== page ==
My Aunt Edna kept tongues wagging in my family for at least forty years. Supposedly she “stole” her brother’s ranch. He was dying and, according to the family, she arrived with a lawyer, not a doctor, “because she always took care of herself first.” Edna and the lawyer got her brother’s will changed “in the nick of time,” the story continues. Not bad enough. She then took up “housekeeping” with the ranch foreman.
It goes on and on. She drank too much. Her kids were wild. She would “do anything to break into high society.” The fact that she lived in Dillon, Montana, a place not exactly synonymous with “high society,” didn’t give anyone pause. When tongues wag, tongues wag.
Aunt Edna also gave me my first horse.
One day she called my mother and, with characteristic bluntness, she announced that she had a pony, and my mother had a daughter. “Every girl needs a horse,” she said. “Bring a trailer.”
The horse, a black Shetland named Duchess, was her gift to a child she’d never met, and, unfortunately, I don’t remember meeting her. When I arrived at her ranch with my parents, I was far too excited about the pony to give much thought to the woman. The horse turned out to be bad-tempered, ornery, and damned hard to love. It was Aunt Edna’s notion “that every girl needs a horse” that was the real gift.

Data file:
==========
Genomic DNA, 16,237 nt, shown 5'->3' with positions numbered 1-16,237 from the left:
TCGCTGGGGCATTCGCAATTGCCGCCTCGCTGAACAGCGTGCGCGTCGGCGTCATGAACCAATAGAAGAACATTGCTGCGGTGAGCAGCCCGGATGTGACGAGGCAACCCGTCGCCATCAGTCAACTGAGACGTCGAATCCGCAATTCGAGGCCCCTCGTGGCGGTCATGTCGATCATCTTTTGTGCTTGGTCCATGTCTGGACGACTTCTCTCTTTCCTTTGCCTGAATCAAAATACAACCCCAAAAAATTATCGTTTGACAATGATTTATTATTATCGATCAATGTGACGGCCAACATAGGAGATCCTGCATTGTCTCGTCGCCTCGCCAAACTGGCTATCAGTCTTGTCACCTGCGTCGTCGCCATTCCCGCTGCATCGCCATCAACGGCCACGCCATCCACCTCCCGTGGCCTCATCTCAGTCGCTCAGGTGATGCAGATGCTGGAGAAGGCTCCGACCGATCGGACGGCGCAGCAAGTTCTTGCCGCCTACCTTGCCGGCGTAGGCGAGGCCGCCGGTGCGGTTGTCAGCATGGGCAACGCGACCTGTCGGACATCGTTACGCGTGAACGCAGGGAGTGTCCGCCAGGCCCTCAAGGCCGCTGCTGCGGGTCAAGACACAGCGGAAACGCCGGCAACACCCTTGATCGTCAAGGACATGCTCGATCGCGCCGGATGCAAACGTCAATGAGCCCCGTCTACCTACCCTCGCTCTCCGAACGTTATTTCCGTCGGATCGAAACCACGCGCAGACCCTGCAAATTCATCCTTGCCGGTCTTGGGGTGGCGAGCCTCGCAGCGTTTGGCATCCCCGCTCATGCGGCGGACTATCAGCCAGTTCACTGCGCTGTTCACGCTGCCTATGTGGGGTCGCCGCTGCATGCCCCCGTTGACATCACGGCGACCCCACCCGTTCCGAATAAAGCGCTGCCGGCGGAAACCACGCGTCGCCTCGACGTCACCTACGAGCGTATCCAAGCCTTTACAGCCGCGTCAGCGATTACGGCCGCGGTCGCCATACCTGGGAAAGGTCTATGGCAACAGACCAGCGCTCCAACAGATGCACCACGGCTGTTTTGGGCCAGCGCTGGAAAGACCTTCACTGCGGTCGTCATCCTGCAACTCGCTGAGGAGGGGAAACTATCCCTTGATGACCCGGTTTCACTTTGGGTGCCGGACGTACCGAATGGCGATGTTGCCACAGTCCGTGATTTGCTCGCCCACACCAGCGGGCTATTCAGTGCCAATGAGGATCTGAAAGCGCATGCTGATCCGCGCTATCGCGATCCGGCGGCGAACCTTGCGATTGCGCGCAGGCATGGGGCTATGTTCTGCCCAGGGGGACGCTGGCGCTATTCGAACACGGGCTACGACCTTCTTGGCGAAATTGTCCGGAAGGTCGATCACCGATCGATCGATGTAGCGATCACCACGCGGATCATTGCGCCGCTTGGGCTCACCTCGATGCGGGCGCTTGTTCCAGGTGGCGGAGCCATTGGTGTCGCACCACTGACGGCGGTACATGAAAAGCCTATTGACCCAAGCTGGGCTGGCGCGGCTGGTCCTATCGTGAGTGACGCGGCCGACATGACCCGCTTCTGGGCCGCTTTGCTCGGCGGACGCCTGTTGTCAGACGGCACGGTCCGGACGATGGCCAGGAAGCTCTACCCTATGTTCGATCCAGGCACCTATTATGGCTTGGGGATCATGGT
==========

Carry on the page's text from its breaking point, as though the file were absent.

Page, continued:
Too often we believe we are smart or pretty or bad or dumb or worthless or whatever—based on what we’ve been told. However, none of that applies when you climb onto a horse. The horse doesn’t care what anyone says. The horse only wants to know whether or not you’re in control, because, if you’re not, the horse will be. In other words, the horse, any horse, will have the true measure of your character in about five minutes. And, if you stay in the saddle, or if you get up and get back in the saddle, you will too. My Aunt Edna must have known that. After they had found fault with everything else about her, the wagging tongues in my family almost always paused to add, “but she’s a good horsewoman. You got to give her that.”
Aunt Edna lived at a time when a woman’s reputation was considered her “most precious asset,” but it never was bankable. We forget how recently things have changed. It was the 1970s before laws were passed that allowed a married woman to have credit in her own name. Bank loans followed. Before that, women, like Aunt Edna, couldn’t marry “the ranch foreman,” or anyone else, and hope to stay in control of the ranch. Reputation be damned, Aunt Edna refused to climb down from the saddle. She ran her ranch, her way. However, that was the let-the-tongues-wag, lonely choice. In the end, I understand that it was just her, her horses, and a bottomless bottle of whiskey.
We like our audacious, uppity types, but we make them pay.